I think it was a quarter of Cheryl Strayed’s Wild blended with a quarter of Elizabeth Gilbert’s Eat Pray Love and a full half of my wanderlust fibre that nudged me to take down my first solo trip off my bucket list.
At first it comes across as this insanely corny idea, the kind of stuff that Hilary Duff’s Lizzie McGuire movie is made of, but the minute you book those tickets, you know you’ve taken the first step into adulthood, however shaky it might be.
So how to crack it and get going? Wait. Let me rephrase this question. Why do you need to crack it and get going? Does going far away from home actually guarantee a sense of self awareness and introspection? Here’s a heart to heart, from a fellow wanderer who can’t wait to explore the world, breaking down the Hows and Whats and Whys of solo tripping.
How to kick it off:
I would be bluntly lying if I tell you that I wasn’t nervous. It’s the most human reaction to have at the first go. It’s always advisable to check your radar of comfort - how far are you willing to travel alone? Is the journey going to a be a couple of hours via plane or a bus or a car? How many days are you ready to block for yourself in a new city? You get to be the boss of all these decisions.
Note to fellow excited travellers, please check your flight timings correctly twice otherwise you will land up booking the wrong one in sheer excitement and paying more than the actual ticket in exchange of cancellation and rebooking. I did that. *Facepalm*.
It’s always advisable to hack TripAdvisor back and forth to get the perfect blend of budget and comfort when you’re looking for your ideal accommodation.
Check how far it is from the airport, railway station or whichever mode of transport you plan to take. The devil is in the details, so make sure you’ve sorted out everything in terms of commute and stay to the T.
Make all the required calls at the front desk of your desired B&B. See if you can negotiate the rate further down from what the inter web is offering. You never know, how and when you can get lucky. Also, mentioning that you’re running on a “student budget” never hurts.
Keep all the confirmations in written. It’s always advisable to have your confirmations and bills over emails. You don’t want to be stranded the minute you arrive at your destination.
Make a list of all the recommended places or the eateries you are dying to eat at. I bookmarked and managed to cover as many cafes I could through Zomato. This way you will never feel lost when you’re hungry. Translation: You will never Hangry.
Make digital apps your best friends. From bus reservations to flight tickets, quick reviews to instant Ubers, know how to make the most of your BFF - the mighty smartphone.
What to expect?
Now, here’s the first lesson that will come flying the minute the idea of travelling has been conceived: Your plans may not work. Well most of them. Except for the one that you are going to embark on a wonderful journey.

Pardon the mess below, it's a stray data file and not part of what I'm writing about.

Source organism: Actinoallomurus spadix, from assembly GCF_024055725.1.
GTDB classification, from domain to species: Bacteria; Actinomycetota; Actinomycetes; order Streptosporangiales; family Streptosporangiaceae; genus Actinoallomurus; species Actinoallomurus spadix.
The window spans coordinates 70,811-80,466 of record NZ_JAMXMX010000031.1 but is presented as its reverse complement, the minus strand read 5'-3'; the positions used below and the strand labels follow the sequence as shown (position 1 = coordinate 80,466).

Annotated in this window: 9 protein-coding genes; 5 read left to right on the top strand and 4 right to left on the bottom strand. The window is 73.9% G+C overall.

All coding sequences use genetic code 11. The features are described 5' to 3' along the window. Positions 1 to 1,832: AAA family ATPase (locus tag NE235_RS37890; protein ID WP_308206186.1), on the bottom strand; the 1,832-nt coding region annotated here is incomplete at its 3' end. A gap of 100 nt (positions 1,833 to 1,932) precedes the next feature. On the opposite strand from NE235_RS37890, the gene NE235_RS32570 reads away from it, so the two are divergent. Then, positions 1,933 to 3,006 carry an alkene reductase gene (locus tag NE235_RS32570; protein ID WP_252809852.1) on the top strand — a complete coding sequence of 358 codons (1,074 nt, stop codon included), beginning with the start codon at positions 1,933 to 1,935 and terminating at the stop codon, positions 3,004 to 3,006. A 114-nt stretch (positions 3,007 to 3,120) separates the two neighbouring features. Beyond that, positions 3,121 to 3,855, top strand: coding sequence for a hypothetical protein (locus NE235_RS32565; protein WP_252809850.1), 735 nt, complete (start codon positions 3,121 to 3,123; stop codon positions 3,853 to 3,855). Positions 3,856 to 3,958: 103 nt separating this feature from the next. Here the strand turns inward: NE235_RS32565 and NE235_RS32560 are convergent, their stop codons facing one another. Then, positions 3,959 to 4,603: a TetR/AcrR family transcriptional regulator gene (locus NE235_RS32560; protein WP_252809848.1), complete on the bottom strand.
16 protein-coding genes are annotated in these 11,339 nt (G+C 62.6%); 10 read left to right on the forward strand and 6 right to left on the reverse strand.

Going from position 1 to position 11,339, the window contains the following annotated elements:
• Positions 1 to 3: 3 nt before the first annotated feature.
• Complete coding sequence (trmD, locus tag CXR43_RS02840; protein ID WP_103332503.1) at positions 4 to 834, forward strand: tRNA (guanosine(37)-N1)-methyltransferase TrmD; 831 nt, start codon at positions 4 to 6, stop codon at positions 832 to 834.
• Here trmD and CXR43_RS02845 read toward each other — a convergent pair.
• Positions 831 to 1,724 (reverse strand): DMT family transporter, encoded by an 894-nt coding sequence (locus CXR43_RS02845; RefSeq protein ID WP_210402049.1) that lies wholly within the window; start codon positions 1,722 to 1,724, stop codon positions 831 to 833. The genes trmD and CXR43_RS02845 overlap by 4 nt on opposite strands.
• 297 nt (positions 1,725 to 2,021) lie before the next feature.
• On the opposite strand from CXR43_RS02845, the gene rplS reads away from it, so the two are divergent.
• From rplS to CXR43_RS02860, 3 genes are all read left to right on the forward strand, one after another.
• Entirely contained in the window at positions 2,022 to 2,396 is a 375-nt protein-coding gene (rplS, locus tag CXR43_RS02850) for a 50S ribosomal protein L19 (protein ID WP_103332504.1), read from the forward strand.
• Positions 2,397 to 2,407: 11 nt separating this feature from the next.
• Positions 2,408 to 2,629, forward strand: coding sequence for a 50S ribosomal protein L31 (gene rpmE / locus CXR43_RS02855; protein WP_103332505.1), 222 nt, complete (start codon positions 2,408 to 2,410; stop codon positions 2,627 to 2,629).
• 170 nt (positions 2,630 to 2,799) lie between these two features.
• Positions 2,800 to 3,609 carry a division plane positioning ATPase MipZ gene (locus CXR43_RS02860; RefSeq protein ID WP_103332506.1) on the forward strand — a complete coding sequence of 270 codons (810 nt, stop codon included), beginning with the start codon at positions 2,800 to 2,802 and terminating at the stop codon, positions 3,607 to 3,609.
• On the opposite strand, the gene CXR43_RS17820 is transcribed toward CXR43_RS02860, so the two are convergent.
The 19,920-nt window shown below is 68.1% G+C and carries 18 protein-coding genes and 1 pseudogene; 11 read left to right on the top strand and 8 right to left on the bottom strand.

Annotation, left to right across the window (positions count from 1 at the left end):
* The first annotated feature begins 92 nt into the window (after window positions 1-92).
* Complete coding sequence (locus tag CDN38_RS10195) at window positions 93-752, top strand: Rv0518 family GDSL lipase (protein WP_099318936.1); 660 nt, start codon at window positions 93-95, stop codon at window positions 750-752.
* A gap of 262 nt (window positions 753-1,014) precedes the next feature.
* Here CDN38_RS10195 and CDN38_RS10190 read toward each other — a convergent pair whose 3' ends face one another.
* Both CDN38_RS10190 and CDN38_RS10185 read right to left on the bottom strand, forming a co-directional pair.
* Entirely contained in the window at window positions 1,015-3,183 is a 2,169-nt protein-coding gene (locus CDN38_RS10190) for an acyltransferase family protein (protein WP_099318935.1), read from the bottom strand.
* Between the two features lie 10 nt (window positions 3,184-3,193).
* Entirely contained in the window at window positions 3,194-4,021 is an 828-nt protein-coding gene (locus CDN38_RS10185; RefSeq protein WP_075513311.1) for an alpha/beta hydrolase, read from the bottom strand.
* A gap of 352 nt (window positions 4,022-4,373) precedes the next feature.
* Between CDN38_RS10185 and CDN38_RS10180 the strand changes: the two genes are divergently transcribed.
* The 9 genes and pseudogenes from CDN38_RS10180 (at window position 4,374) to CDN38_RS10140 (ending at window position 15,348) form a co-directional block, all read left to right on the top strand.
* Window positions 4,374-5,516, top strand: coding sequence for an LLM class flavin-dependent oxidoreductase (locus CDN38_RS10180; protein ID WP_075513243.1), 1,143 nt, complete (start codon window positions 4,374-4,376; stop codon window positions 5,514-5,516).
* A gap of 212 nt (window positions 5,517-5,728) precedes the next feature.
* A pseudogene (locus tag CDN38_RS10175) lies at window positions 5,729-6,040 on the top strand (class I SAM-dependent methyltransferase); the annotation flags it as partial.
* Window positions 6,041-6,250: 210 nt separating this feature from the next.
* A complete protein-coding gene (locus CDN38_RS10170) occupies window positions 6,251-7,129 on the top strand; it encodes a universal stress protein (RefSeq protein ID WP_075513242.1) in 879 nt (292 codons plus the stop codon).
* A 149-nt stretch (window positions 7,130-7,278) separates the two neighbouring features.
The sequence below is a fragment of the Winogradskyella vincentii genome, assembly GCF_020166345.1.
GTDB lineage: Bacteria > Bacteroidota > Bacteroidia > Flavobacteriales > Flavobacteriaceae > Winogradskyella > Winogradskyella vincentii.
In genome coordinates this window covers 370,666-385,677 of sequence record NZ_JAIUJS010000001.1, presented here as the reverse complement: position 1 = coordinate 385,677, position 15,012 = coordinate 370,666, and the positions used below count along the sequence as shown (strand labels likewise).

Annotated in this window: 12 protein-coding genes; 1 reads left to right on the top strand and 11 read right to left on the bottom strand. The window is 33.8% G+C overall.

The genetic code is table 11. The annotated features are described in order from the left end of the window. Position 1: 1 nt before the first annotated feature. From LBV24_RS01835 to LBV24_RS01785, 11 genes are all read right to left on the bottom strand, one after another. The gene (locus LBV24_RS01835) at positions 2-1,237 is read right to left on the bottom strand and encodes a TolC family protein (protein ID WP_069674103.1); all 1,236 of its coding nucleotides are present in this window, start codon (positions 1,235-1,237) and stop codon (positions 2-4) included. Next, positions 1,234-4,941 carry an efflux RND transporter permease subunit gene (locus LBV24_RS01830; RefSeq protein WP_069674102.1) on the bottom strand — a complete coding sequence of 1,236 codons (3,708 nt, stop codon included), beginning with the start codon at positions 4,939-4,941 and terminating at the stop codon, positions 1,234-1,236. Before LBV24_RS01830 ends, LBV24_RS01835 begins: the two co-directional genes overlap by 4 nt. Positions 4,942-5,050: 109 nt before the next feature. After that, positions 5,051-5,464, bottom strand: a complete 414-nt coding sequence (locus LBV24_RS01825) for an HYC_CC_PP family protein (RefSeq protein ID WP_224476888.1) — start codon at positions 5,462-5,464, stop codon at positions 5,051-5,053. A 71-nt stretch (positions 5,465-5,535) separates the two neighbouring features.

Be prepared for alternate routes of travels. You may not find direct flights or trains at times, so keep your options open to mix and match a couple of commute routes. Getting a direct flight to Puducherry gave my wallet a heartache, so I decided to take a bus ride down the East Coast Highway of Tamil Nadu. Best decision ever! It’s dotted with serene views and a dose of Tamil movie as on board delicacy for free viewing.
Now, staying in North for the last 22 years has made my ears accustomed to Hindi, English and a hefty dose of Hinglish. So, it genuinely took my mind a full minute to understand that I am in different state, that speaks a different language when I asked a gentleman at bus stop tucked away in Puducherry for directions.
So, here’s a tip: Be aware of your immediate surroundings. It’ll be really handy if you learn the basic conversational tokens - like ‘Hello’ or ‘Help’ or ‘Thank You’ or ‘Please’.
After my three hours bus ride, I was finally in the land of picturesque temples and expats. My hotel room was just as I had expected it to be, so it’s always best to double check the information with fellow visitors who have rated it on various travel blogs. More or less the information is always accurate.
Befriend the hotel concierge. They’re always the source of all the important information that you’ll never know you may need. Like, what if the food is not upto your expectation, if so where is the next place to eat? Rack their brains. They are well prepared for FQAs from travellers around the world.
Expect a few ‘Who is she and why is she with her camera alone in this part of the world’ looks. Don’t let them bog you down. Remember, you’re the boss here. So continue doing your thing.
What will you gain with every mile traversed?
Here’s the thing, it makes you your own person. Yes, it’s the Meredith Grey and Christina Yang kind of logic, only that you will befriend your own company and cherish it the most. Isn’t it magical, to fall in love with yourself when you’re having well-cooked eggs and well-done bacon by the sea?
You will meet people. Some strange, some amazingly great. You’ll learn about a new city, a new way of life that’s different than yours, a culture that you’ve never encountered.
You’ll learn to rely on your strengths and getting lost will seem less daunting when you’re navigating on roads you have never charted before.
It’ll prepare you to take quick decisions and stand up for yourself in situations which are unexpected. A delayed bus an abrupt flight cancelation? You’ll hack it and take control of the situation.
So basically, an investment in an escapade is an investment made well in a brewed series of life lessons.